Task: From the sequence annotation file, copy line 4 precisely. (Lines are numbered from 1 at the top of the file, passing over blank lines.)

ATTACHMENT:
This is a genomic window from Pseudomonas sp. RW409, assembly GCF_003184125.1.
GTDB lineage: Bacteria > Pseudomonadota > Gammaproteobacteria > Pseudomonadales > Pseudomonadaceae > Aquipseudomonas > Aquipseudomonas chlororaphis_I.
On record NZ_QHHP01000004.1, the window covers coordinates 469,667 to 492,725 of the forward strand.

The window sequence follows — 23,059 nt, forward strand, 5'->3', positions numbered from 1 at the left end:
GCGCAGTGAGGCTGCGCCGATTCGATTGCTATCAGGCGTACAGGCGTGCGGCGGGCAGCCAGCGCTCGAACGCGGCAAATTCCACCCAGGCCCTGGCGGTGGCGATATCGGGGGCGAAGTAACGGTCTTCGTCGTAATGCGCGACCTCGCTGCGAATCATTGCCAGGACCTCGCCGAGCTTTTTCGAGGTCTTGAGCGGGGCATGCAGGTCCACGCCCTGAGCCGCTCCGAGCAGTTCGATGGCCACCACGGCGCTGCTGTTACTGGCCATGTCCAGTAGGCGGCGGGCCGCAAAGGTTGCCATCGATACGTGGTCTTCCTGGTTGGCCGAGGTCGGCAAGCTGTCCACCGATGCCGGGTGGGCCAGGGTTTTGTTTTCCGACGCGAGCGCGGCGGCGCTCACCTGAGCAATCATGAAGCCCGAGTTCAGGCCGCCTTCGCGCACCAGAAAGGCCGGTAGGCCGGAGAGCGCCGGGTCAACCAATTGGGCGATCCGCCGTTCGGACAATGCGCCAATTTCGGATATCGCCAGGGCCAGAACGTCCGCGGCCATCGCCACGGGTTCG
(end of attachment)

The window sequence follows — 23,059 nt, forward strand, 5'->3', positions numbered from 1 at the left end: